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electrical issues in my 2006 F150

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  • cdhowell
    Apprentice
    • Jun 15 2011
    • 79

    #16
    You can but I am afraid it is a waste of time. And most control modules are not refundable. A new one would need programmed.
    Spend a little to have it scanned.
    The trouble code is just the starting point to diagnose the actual problem. Without it, it's guess work and throwing away money on parts you may not need.

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    • yellow98cobra
      Experienced
      • May 28 2012
      • 308

      #17
      Last week I stopped in at my local garage to get estamates on some work I want done on my Tbird and mentioned the issue I am haveing with my truck and they said it sounded like the BCM, later that day I got a call from the shop and they told they had talked with a Ford guru and he said to check FUSE # 24 and to replace it and see if fixed the problem or blew out right away and if so I have short somewhere.

      Well the fuse was blown and the new fuse blew as soon as I put it in.

      So how do I locate a short? what should I look for?

      I have looked at the bulbs and connections to the Vanity mirrors and I pulled down the map lights and everything looks clean on the backside and the bulbs are all good.
      Yellow98Cobra
      1960 Thunderbird HT
      Data plt# 63A Z 56 15 H 3 4
      There are 4 pictures of her here, plus a couple of my namesake.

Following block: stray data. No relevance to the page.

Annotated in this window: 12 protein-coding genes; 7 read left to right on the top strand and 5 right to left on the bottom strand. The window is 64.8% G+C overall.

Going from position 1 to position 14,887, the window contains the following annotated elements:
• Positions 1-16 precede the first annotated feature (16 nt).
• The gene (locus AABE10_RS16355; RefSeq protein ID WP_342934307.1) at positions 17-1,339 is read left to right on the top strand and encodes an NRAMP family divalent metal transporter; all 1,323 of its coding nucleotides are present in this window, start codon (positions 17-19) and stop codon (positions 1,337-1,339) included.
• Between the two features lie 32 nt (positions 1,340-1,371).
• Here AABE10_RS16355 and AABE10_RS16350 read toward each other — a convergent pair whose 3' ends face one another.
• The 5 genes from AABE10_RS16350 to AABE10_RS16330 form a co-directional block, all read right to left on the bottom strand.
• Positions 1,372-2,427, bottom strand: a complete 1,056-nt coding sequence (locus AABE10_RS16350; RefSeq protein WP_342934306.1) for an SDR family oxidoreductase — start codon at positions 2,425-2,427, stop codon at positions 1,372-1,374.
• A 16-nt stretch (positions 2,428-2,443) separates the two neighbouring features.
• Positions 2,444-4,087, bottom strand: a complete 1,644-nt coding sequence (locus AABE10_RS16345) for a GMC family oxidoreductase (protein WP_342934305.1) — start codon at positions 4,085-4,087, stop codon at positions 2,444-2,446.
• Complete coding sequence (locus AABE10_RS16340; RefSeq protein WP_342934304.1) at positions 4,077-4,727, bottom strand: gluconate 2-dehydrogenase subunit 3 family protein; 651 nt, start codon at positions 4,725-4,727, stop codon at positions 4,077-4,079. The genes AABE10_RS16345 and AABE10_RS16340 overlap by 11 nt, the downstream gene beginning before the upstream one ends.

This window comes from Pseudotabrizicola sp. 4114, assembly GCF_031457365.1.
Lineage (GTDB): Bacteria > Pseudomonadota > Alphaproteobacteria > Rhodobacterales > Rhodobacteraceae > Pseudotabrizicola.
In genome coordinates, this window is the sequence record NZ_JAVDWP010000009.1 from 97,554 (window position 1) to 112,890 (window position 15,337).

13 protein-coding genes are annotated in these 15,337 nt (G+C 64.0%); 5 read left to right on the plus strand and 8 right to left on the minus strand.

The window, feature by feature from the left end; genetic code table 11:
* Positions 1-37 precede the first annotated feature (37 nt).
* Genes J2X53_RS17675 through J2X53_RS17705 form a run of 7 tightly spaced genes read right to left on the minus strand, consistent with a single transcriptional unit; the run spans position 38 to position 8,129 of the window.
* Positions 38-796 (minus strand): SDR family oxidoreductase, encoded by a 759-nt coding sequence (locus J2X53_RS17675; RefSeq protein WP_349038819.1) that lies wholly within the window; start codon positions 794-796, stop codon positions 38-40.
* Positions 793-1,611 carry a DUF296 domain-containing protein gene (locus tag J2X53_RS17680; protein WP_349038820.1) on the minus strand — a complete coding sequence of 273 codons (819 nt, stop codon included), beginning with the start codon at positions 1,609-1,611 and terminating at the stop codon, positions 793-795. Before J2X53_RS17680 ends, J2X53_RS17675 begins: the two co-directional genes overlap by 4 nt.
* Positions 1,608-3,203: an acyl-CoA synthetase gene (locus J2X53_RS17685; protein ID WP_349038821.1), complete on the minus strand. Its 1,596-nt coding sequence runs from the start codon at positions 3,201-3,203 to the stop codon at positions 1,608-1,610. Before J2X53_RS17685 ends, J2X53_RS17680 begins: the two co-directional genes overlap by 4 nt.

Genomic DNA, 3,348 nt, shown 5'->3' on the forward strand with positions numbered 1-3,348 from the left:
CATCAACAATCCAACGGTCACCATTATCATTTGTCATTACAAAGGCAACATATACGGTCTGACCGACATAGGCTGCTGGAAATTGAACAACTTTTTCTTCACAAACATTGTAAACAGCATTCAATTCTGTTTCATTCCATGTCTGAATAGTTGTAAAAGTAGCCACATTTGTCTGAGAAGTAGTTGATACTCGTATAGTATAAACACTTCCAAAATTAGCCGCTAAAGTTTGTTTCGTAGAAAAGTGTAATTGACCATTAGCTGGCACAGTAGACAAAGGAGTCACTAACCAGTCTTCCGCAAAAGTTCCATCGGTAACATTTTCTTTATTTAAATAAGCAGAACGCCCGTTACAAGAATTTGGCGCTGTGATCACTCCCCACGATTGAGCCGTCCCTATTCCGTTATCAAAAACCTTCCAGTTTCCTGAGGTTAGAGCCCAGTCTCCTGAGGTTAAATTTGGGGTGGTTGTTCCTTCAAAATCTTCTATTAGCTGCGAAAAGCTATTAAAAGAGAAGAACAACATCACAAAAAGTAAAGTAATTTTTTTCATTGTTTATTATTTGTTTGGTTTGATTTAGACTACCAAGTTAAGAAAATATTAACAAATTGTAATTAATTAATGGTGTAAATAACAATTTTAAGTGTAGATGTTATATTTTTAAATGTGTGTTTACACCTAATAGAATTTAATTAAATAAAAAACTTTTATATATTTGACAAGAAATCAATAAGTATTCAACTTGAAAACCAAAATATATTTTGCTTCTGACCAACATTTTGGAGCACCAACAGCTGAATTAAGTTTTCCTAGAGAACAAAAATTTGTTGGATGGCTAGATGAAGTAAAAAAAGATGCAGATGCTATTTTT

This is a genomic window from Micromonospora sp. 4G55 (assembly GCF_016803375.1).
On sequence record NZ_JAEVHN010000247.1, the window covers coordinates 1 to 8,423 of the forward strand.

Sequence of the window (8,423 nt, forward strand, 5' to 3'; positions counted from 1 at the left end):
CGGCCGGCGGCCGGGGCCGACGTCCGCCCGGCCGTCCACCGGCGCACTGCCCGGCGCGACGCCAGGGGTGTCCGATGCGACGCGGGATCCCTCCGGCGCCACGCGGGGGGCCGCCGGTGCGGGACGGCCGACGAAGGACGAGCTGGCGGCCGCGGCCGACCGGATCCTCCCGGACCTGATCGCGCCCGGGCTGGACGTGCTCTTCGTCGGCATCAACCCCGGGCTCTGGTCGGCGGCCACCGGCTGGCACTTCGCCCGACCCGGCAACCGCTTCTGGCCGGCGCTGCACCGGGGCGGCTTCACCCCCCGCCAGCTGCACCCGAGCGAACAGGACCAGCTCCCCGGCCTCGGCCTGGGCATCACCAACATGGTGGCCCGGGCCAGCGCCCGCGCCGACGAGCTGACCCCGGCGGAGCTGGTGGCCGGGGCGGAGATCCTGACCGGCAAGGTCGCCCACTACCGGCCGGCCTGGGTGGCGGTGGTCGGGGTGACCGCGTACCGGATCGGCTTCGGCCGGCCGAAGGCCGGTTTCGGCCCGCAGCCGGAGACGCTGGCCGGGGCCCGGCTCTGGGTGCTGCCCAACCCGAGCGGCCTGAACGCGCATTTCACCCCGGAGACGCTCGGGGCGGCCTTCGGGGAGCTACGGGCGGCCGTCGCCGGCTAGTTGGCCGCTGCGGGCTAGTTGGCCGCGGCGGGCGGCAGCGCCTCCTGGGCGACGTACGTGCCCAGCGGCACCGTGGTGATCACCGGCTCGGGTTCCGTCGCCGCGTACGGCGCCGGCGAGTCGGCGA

http://squarebirds.org/yellow98cobra/resized/

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      • cdhowell
        Apprentice
        • Jun 15 2011
        • 79

        #18
        Go to Alldatadiy.com. For $27 a year you will have all the info about your truck.

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        • simplyconnected
          Administrator
          • May 26 2009
          • 8810

          #19
          Here is how I do it on modern fuses...

          I have a tool that I made:
          Take a blown fuse and carefully expose the top of the stabs (the part that is in plastic). QUICKLY solder small wires to each stab at the top, and run them to a 12-volt load, like an old stop light (1156 or 1157). A trailer light will work or anything that makes a load. So now you have a wire with a fuse on one end and a light on the other.

          You can make the wires as long as it takes to see the bulb from anywhere in the interior. (I set mine on the dash but insulate any heat from the bulb.)

          When you remove the bad fuse and plug this tester into the fuse slot your bulb will shine as long as the short remains.

          If some interior lights shine, unplug them. Eventually, as you go through the circuit, you will unplug the culprit and your tester light will go dead.

          I have found bad license plate bulb sockets that were shorted to the chassis, and a host of other problems (like pinched or frayed wires). Sometimes (if you're lucky) the bad circuit will heat the wires leading directly to the short.

          Happy hunting. - Dave
          Member, Sons of the American Revolution

          CLICK HERE to see my custom hydraulic roller 390 FE build.

          "We've got to pause and ask ourselves: How much clean air do we need?"
          --Lee Iacocca

          From: Royal Oak, Michigan

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